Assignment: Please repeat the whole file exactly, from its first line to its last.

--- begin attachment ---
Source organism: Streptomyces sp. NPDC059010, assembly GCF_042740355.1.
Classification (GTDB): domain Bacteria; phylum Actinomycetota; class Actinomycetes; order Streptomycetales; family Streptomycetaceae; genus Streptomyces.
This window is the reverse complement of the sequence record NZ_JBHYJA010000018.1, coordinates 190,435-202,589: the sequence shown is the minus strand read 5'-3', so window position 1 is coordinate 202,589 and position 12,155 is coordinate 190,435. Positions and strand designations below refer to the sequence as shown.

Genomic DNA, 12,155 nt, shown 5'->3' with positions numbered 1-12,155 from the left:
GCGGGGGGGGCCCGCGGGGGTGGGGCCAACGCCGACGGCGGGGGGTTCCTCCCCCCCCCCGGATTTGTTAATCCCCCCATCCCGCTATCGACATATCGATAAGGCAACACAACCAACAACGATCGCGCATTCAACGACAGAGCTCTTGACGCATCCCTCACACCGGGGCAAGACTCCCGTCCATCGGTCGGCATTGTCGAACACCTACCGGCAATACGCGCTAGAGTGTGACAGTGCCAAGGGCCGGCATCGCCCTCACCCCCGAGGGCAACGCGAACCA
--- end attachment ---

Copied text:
Source organism: Streptomyces sp. NPDC059010, assembly GCF_042740355.1.
Classification (GTDB): domain Bacteria; phylum Actinomycetota; class Actinomycetes; order Streptomycetales; family Streptomycetaceae; genus Streptomyces.
This window is the reverse complement of the sequence record NZ_JBHYJA010000018.1, coordinates 190,435-202,589: the sequence shown is the minus strand read 5'-3', so window position 1 is coordinate 202,589 and position 12,155 is coordinate 190,435. Positions and strand designations below refer to the sequence as shown.

Genomic DNA, 12,155 nt, shown 5'->3' with positions numbered 1-12,155 from the left:
GCGGGGGGGGCCCGCGGGGGTGGGGCCAACGCCGACGGCGGGGGGTTCCTCCCCCCCCCCGGATTTGTTAATCCCCCCATCCCGCTATCGACATATCGATAAGGCAACACAACCAACAACGATCGCGCATTCAACGACAGAGCTCTTGACGCATCCCTCACACCGGGGCAAGACTCCCGTCCATCGGTCGGCATTGTCGAACACCTACCGGCAATACGCGCTAGAGTGTGACAGTGCCAAGGGCCGGCATCGCCCTCACCCCCGAGGGCAACGCGAACCA